Sitting on a huge horseshoe bay with the mountains of Sado rising behind, RYŌTSU (両津) is an appealing little place and makes a good base for a night. The town revolves around its modern ferry pier (両津埠頭) and bus terminal, at the south end, while there’s still a flavour of the original fishing community in the older backstreets to the north, among the rickety wooden houses with their coiled nets and fishy odours. Much of the town occupies a thin strip of land between the sea and a large saltwater lake, Kamo-ko, which is now used for oyster farming.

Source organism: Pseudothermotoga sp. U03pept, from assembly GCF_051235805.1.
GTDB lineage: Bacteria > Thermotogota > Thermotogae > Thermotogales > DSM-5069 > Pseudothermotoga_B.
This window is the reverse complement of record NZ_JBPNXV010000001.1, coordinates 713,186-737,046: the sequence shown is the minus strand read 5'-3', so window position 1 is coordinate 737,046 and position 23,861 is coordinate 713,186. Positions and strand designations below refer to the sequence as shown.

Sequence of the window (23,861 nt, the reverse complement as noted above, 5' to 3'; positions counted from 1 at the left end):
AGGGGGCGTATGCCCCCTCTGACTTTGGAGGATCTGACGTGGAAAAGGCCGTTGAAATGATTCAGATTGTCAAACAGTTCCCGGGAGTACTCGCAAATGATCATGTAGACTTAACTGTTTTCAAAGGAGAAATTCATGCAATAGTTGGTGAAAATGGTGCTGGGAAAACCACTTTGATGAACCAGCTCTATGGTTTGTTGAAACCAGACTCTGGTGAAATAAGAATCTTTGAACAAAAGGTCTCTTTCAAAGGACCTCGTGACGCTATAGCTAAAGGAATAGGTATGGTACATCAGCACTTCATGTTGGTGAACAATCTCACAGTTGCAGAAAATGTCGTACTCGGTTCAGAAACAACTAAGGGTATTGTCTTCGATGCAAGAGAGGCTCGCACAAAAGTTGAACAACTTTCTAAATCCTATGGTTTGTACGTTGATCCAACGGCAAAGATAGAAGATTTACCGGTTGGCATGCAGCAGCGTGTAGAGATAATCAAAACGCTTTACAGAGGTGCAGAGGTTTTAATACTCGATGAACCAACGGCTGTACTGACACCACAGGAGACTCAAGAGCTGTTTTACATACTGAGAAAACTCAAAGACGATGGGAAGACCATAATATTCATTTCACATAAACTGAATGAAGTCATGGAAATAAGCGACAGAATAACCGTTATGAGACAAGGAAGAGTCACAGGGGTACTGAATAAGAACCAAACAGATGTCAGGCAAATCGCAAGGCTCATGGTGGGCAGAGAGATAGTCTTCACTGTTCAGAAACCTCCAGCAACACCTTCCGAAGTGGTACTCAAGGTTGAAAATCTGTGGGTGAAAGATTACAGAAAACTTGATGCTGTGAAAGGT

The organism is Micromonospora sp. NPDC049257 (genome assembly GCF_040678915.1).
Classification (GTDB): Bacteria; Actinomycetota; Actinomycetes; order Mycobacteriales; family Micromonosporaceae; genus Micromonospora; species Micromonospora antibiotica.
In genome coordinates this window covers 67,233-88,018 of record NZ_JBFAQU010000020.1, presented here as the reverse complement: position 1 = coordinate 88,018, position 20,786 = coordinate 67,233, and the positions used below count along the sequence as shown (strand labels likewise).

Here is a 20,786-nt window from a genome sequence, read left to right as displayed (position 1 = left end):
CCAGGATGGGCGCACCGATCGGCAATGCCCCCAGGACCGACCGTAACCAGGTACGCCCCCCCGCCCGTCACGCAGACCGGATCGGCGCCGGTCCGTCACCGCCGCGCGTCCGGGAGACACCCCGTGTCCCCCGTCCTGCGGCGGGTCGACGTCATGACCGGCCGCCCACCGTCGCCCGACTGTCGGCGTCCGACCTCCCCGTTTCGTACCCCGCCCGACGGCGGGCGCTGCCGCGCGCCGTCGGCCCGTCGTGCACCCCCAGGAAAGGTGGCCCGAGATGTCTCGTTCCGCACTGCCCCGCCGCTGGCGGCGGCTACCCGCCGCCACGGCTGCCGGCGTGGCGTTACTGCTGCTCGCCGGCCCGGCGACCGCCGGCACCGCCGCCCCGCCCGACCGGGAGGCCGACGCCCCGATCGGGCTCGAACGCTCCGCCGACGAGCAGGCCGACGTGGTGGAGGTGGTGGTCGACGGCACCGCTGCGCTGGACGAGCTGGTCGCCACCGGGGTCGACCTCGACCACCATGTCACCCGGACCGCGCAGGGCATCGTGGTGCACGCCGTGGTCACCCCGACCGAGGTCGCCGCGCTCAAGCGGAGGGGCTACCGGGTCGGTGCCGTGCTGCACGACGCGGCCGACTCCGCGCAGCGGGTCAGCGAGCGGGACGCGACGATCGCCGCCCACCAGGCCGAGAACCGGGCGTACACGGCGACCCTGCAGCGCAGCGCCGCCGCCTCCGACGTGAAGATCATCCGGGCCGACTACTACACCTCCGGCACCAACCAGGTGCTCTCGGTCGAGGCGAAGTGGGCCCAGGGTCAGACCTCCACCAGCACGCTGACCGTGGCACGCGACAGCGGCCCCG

The Sado Nō-gaku-no-sato museum (佐渡能楽の里), on the south shore of Kamo-ko lake, celebrates Sado’s long association with nō. There’s nothing in English, but the masks and costumes are enjoyable, as is the short performance by remarkably life-like robots, who are admirably suited to nō’s studied movements.